Islami Usool Ki Philosophy (The Philosophy of the Teachings of Islam)

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It was in 1892 that Swami Sadhu Shogan Chander, interested in the reformation of Hindu Dharam, conceived the idea of bringing other faiths to a conference. The first conference was held in Ajmer in 1894.

On December 29, 1895, Hazrat Mirza Ghulam Ahmad (as) presented a better and improved concept to hold a conference designed to make a comparative study of religions. This conference was intended to give an occasion to the representatives of all creeds - Jews, Christians, Aryas, Parsis, Brahmins, Jains, Buddhists, Sanatan Dharam, and the Hindus etc. to represent the good points of their religions out of their own scriptures in a conference. Hazrat Mirza Ghulam Ahmad (as) wanted this conference to be held in Qadian where all those representatives would be entertained at his own expense. He was also ready to pay for the return fare of the guests and to make proper lodging arrangements for them during the length of the conference. This proposal was not accepted.

Towards the end of 1896, a number of people belonging to different faiths, however, decided to hold a conference on these lines in Lahore. The conference was eventually held on December 26, 27, 28, 1896, and it was extended to December 29, on unanimous demand of the audience to hear the full speech of Hazrat Mirza Ghulam Ahmad (as) which was read out by Hazrat Maulvi Abdul Karim (ra), his companion. 

The Book 

Hazrat Mirza Ghulam Ahmad (as) was invited to present the views of Islam on the following five subjects, on which the representative of each religion was to give the views of his faith. The subjects were:  

  • 1. The physical, moral and spiritual conditions of man.
  • 2. The state of man after death.
  • 3. The object of man's life on earth and the means for attaining the same.
  • 4.  The effect of action in this life and the next.
  • 5. What are the means for the attainment of spiritual knowledge?

When Hazrat Mirza Ghulam Ahmad (as) began writing this essay, he was divinely informed that his essay would come out on top, meaning that his paper would excel all others at the conference. Accordingly, he issued a handbill announcing the Divine Will that his essay would carry the day at the conference.

His paper was to be read on December 27, between 1:30 and 3:30 p.m. As he could not personally attend the conference, he appointed one of his disciples Hazrat Maulvi Abdul Karim (ra) to read the paper on his behalf. When Hazrat Maulvi ‘Abdul Karim (ra) began to read the paper, within a short time, such a spell fell upon the assembly that they sat like statues and none realized that the appointed time had come to an end. The audience, however, was greatly agitated to find the time was over, and by that time, not even the answer to the first question was complete. There was, therefore, no limit to their joy, when Maulvi Mubarak ‘Ali of Sialkot, whose address was to follow next, announced that the time allotted to him might be given to the Promised Messiah’s essay. Maulavi ‘Abdul Karim (ra) accordingly continued the reading of the paper till 4.30 p.m., which was the time for the rising of the conference, but even then the answer to the first question was not complete. The audience desired that that part might be concluded before the sitting broke up. The directors accordingly ordered that the reading might be continued and it accordingly went on till 5:30 p.m. As soon as the reading was over, the audience unanimously requested that the sitting of the conference be extended by another day in order to allow the paper to be finished. Accordingly, arrangements were made so that the sittings next day could be held an hour earlier, at 9:30 a.m., and that the first paper to be read would be that of Hazrat Mirza Ghulam Ahmad (as). On the third day, it had not yet struck nine, when people of all creeds and sects began to pour into the Hall in large numbers and the proceedings commenced punctually at the appointed time. On this day, also the period of two hours and half assigned for the finishing of the paper proved inadequate and since the audience with one voice desired that the reading should continue, the directors had no option but to extend the sitting to the next day. In short, it took two days, seven hours and a half to finish the reading.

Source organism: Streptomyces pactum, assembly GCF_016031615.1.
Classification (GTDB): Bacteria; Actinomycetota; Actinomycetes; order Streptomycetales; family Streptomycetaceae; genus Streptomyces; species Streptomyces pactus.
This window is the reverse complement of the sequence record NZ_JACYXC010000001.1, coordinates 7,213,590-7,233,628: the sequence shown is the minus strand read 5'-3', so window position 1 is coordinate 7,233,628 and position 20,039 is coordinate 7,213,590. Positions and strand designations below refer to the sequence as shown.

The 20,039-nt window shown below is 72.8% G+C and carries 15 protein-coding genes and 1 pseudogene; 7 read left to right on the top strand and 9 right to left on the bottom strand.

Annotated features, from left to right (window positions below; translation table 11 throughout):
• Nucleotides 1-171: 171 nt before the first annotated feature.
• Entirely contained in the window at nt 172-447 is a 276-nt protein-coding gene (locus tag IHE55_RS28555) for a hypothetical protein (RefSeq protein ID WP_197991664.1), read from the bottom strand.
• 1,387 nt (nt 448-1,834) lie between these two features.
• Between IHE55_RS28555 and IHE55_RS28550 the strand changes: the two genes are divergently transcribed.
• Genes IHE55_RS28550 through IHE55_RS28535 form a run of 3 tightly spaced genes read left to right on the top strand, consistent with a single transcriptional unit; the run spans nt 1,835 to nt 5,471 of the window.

There was a stir in the city of Lahore and everyone agreed that the essay had carried the day at the conference, and the followers of all creeds and sects were unanimous in its praise. Those who wrote the reports of the conference estimated that during the time the paper was being read, the audience gradually swelled between 7000 and 8000, while on earlier days the gathering was small.

(Taken from An Introduction to the hidden Treasures of Islam)